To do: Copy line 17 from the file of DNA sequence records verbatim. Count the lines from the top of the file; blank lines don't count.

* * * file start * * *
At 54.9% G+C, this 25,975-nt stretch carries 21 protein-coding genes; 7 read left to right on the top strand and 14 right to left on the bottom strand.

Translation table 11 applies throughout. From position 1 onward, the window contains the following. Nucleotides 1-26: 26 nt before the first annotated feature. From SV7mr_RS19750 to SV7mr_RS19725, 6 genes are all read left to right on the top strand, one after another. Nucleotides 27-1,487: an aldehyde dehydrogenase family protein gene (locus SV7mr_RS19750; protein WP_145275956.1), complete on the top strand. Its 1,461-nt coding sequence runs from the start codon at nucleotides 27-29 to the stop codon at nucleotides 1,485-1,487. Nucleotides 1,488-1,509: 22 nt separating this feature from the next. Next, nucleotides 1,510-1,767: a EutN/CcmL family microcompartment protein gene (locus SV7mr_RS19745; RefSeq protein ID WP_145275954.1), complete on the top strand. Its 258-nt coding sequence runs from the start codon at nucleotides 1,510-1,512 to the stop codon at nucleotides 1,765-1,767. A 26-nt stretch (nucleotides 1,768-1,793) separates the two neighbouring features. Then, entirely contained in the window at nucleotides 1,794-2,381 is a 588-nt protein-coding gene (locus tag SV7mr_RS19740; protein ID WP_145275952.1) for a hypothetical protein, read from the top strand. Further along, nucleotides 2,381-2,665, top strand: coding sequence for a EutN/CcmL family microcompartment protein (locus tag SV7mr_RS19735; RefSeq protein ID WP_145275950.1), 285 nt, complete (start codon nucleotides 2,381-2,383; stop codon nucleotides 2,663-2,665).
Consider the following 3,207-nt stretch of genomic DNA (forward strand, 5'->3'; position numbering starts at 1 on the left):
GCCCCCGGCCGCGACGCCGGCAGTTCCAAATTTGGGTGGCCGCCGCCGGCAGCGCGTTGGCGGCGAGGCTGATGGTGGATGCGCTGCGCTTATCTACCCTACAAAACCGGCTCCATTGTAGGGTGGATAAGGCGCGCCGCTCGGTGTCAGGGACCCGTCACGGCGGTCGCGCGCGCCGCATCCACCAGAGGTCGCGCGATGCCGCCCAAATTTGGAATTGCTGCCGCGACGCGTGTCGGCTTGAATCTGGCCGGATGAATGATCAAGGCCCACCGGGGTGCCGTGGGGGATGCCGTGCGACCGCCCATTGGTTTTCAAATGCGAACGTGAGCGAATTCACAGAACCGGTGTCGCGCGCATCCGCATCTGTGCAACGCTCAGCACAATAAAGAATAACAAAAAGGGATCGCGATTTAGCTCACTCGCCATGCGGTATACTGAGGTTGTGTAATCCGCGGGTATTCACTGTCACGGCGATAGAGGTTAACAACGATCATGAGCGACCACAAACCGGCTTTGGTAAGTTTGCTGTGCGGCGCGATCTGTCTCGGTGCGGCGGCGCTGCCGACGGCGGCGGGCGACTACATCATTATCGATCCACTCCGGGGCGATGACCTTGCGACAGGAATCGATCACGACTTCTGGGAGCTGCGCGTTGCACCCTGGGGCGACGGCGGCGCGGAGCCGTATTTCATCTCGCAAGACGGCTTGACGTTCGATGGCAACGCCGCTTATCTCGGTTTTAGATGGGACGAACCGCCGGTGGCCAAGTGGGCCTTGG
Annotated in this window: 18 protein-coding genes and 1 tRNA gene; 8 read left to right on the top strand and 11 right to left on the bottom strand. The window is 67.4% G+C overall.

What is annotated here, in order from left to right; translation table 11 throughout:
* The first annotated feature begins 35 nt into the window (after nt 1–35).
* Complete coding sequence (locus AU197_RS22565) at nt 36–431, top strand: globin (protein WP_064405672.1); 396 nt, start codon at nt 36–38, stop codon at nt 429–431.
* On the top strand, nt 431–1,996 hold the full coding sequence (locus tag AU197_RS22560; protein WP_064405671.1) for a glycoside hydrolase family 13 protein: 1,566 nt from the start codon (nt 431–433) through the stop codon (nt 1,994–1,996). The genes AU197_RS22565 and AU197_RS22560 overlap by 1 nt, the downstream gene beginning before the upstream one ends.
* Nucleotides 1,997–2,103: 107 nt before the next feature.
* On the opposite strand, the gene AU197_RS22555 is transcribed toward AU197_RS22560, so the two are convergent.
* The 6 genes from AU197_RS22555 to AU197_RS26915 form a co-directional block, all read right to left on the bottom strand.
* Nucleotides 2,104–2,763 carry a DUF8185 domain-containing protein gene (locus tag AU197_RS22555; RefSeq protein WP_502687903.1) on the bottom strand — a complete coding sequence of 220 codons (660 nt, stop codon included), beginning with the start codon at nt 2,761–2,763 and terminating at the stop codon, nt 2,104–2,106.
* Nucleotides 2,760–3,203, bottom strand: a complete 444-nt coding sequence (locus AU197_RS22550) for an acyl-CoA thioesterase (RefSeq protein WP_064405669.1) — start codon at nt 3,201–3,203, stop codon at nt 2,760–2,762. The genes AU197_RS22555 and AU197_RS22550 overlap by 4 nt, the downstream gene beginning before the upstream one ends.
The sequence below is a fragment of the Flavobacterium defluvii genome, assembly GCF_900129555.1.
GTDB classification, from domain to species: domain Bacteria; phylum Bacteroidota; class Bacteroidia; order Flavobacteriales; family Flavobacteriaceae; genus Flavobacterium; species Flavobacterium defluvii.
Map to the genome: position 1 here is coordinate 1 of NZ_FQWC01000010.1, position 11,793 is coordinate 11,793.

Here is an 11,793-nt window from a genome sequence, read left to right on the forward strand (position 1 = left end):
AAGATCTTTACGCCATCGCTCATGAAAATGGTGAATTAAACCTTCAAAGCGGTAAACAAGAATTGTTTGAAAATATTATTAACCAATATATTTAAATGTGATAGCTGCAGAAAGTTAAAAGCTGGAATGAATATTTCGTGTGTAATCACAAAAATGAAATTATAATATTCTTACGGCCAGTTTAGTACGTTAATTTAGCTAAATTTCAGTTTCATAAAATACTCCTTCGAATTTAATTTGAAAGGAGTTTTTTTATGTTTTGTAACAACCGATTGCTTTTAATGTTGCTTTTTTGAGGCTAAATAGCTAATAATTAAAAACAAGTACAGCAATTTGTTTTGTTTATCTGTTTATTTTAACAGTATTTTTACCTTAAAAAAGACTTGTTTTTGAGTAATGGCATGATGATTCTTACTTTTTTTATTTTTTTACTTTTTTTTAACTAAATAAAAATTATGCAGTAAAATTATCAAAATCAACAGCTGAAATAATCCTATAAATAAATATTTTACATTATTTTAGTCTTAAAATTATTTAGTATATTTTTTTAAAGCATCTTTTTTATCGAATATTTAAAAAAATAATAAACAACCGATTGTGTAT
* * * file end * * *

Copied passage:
Map to the genome: position 1 here is coordinate 1 of NZ_FQWC01000010.1, position 11,793 is coordinate 11,793.